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From Patti Wigington, your Guide to Paganism / Wicca

Hard to believe the wheel of the year turns so fast, but Litha is rapidly approaching. Falling on June 21, this is the longest day of the year. It’s a time of celebration for cultures around the world, and the summer solstice has always been rich in folklore and tradition. Midsummer is a celebration of the sun and its power and energy, as well as of the summer harvest, as gardens come into bloom. Today, we’ll look at some of the customs and history behind the midsummer celebration.

Litha History

Nearly every agricultural society has marked the high point of summer in some way, shape or form. On this date – usually around June 21 or 22 (or December 21/22 in the southern hemisphere) – the sun reaches its zenith in the sky. It is the longest day of the year, and has been celebrated by everyone from the Celts to the Egyptians to the peoples of ancient Greece and Rome. Read More About Litha History

Honoring the Sun People have celebrated the sun for thousands of years.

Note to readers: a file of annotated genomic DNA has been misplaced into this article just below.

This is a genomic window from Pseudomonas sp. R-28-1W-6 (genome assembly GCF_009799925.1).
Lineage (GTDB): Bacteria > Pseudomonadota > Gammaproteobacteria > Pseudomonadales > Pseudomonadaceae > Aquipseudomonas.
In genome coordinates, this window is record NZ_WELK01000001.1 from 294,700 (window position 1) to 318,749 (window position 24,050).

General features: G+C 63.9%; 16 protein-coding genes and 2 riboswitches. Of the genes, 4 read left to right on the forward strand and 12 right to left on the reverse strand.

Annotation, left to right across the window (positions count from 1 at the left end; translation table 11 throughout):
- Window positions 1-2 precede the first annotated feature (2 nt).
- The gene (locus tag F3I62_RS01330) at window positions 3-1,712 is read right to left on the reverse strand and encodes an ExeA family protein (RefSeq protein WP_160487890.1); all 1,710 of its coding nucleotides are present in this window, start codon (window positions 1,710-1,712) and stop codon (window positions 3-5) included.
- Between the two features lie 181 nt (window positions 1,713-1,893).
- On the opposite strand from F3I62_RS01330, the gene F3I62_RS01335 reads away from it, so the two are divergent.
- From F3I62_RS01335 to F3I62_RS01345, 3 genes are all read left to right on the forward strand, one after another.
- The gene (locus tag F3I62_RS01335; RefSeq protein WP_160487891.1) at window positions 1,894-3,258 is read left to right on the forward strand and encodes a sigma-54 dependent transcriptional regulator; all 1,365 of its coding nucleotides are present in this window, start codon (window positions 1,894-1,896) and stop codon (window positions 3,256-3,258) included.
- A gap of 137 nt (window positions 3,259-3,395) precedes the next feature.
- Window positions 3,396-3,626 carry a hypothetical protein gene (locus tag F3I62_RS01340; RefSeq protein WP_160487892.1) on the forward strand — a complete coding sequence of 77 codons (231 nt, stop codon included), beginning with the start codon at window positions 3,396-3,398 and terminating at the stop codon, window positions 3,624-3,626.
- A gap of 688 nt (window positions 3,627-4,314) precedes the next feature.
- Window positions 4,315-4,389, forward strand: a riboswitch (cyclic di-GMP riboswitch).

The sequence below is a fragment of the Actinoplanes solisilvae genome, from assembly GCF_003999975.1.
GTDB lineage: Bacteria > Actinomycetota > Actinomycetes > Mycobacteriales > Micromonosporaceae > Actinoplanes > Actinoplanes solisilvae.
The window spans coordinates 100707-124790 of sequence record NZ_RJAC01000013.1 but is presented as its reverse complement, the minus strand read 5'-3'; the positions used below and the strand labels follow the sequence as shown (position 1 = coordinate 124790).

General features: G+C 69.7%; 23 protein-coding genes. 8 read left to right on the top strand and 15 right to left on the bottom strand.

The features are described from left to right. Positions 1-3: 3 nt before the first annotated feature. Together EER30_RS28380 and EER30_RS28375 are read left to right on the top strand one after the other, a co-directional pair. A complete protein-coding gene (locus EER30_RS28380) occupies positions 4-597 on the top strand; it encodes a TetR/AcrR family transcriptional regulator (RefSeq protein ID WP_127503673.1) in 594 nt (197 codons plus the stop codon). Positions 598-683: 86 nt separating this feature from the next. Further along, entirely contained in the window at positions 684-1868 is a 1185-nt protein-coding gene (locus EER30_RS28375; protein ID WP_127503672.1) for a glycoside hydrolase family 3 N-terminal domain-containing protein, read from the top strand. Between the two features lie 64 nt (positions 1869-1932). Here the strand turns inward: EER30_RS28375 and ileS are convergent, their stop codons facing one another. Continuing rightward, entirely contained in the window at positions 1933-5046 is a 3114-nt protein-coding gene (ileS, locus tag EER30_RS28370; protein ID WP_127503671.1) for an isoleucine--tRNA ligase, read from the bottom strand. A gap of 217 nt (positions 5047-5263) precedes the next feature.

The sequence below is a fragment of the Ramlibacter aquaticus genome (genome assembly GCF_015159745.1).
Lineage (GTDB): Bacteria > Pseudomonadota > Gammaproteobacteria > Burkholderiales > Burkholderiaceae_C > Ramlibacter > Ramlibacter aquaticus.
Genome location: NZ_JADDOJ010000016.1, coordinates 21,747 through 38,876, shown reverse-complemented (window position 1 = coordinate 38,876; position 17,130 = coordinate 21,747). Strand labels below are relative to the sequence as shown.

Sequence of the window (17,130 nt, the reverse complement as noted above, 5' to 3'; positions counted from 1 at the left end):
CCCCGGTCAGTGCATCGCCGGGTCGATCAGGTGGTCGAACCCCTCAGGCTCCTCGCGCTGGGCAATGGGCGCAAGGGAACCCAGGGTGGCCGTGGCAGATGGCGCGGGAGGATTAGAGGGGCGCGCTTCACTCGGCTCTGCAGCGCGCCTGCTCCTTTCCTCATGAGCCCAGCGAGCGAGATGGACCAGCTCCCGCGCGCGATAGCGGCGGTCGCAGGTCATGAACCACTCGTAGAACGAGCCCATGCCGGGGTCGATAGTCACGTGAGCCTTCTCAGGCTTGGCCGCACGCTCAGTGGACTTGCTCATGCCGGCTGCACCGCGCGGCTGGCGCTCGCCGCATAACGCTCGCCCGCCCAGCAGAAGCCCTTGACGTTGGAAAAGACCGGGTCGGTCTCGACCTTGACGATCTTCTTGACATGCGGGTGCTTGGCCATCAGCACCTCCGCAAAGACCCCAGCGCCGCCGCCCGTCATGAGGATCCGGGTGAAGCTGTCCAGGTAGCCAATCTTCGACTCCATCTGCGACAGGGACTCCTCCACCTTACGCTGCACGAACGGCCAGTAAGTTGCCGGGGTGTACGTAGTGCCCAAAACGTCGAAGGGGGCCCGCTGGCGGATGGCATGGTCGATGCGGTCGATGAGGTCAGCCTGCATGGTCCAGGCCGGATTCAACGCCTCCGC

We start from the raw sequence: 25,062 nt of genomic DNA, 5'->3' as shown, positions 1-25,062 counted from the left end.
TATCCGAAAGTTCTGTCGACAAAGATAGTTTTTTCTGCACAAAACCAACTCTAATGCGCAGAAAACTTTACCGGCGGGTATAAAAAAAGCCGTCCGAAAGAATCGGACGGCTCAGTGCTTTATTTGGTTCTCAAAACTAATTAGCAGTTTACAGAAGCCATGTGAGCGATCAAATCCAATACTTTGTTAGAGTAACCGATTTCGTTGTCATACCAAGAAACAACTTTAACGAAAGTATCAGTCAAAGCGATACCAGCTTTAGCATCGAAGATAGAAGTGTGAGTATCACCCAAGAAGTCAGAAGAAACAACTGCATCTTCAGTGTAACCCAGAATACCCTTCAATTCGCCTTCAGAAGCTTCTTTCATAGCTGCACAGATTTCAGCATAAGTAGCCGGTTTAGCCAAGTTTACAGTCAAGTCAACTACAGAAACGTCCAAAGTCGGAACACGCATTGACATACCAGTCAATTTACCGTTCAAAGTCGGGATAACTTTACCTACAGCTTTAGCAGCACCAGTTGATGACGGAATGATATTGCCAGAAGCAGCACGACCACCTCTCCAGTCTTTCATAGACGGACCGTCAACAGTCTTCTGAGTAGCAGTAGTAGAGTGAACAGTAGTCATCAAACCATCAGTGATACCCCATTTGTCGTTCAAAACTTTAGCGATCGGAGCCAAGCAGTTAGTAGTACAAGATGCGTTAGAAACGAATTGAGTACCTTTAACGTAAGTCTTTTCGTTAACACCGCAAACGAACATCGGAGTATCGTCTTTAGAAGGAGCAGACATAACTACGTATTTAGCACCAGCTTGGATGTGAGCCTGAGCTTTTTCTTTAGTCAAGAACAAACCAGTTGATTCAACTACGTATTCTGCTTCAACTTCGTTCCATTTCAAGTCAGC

One of the key themes of Litha is the power of the sun – after all, it’s the longest day of the year, with more hours of daylight than any other. People have been honoring the energy of the sun for a long time – be sure to read about:

Ra, the Sun God
Sun Worship
The Sun Dance

Legends and Folklore

No matter where you live, or what you call it, chances are you can connect to a culture that honoured a sun deity around this time of year. Let’s look at some of the gods and goddesses from around the world that are connected with the summer solstice, as well as some of the traditions and folklore associated with Litha.

Deities of the Summer Solstice
Litha Folklore and Customs
Setting up Your Litha Altar

Patti Wigington
Paganism / Wicca Guide

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